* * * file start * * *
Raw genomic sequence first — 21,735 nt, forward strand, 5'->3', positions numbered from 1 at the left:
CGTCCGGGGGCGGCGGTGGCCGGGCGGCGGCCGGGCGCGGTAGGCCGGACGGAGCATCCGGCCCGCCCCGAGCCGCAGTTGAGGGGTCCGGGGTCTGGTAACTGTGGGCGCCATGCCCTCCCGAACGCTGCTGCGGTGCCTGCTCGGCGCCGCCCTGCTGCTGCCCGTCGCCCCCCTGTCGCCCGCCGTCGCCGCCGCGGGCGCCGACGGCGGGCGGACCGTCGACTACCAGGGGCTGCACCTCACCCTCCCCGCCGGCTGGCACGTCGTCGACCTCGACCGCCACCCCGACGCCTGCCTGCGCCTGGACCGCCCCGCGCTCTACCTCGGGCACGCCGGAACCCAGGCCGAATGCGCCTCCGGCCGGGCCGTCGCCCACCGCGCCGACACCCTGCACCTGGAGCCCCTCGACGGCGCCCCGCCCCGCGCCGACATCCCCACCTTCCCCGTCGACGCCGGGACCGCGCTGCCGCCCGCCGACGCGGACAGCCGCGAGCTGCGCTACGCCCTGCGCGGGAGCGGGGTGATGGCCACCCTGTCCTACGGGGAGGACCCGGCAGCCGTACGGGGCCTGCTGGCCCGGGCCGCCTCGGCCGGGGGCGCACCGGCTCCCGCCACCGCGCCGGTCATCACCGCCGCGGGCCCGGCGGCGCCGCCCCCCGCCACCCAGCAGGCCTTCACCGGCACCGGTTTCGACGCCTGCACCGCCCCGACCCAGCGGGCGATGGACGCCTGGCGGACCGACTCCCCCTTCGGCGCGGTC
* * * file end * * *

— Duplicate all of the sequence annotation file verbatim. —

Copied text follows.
Raw genomic sequence first — 21,735 nt, forward strand, 5'->3', positions numbered from 1 at the left:
CGTCCGGGGGCGGCGGTGGCCGGGCGGCGGCCGGGCGCGGTAGGCCGGACGGAGCATCCGGCCCGCCCCGAGCCGCAGTTGAGGGGTCCGGGGTCTGGTAACTGTGGGCGCCATGCCCTCCCGAACGCTGCTGCGGTGCCTGCTCGGCGCCGCCCTGCTGCTGCCCGTCGCCCCCCTGTCGCCCGCCGTCGCCGCCGCGGGCGCCGACGGCGGGCGGACCGTCGACTACCAGGGGCTGCACCTCACCCTCCCCGCCGGCTGGCACGTCGTCGACCTCGACCGCCACCCCGACGCCTGCCTGCGCCTGGACCGCCCCGCGCTCTACCTCGGGCACGCCGGAACCCAGGCCGAATGCGCCTCCGGCCGGGCCGTCGCCCACCGCGCCGACACCCTGCACCTGGAGCCCCTCGACGGCGCCCCGCCCCGCGCCGACATCCCCACCTTCCCCGTCGACGCCGGGACCGCGCTGCCGCCCGCCGACGCGGACAGCCGCGAGCTGCGCTACGCCCTGCGCGGGAGCGGGGTGATGGCCACCCTGTCCTACGGGGAGGACCCGGCAGCCGTACGGGGCCTGCTGGCCCGGGCCGCCTCGGCCGGGGGCGCACCGGCTCCCGCCACCGCGCCGGTCATCACCGCCGCGGGCCCGGCGGCGCCGCCCCCCGCCACCCAGCAGGCCTTCACCGGCACCGGTTTCGACGCCTGCACCGCCCCGACCCAGCGGGCGATGGACGCCTGGCGGACCGACTCCCCCTTCGGCGCGGTC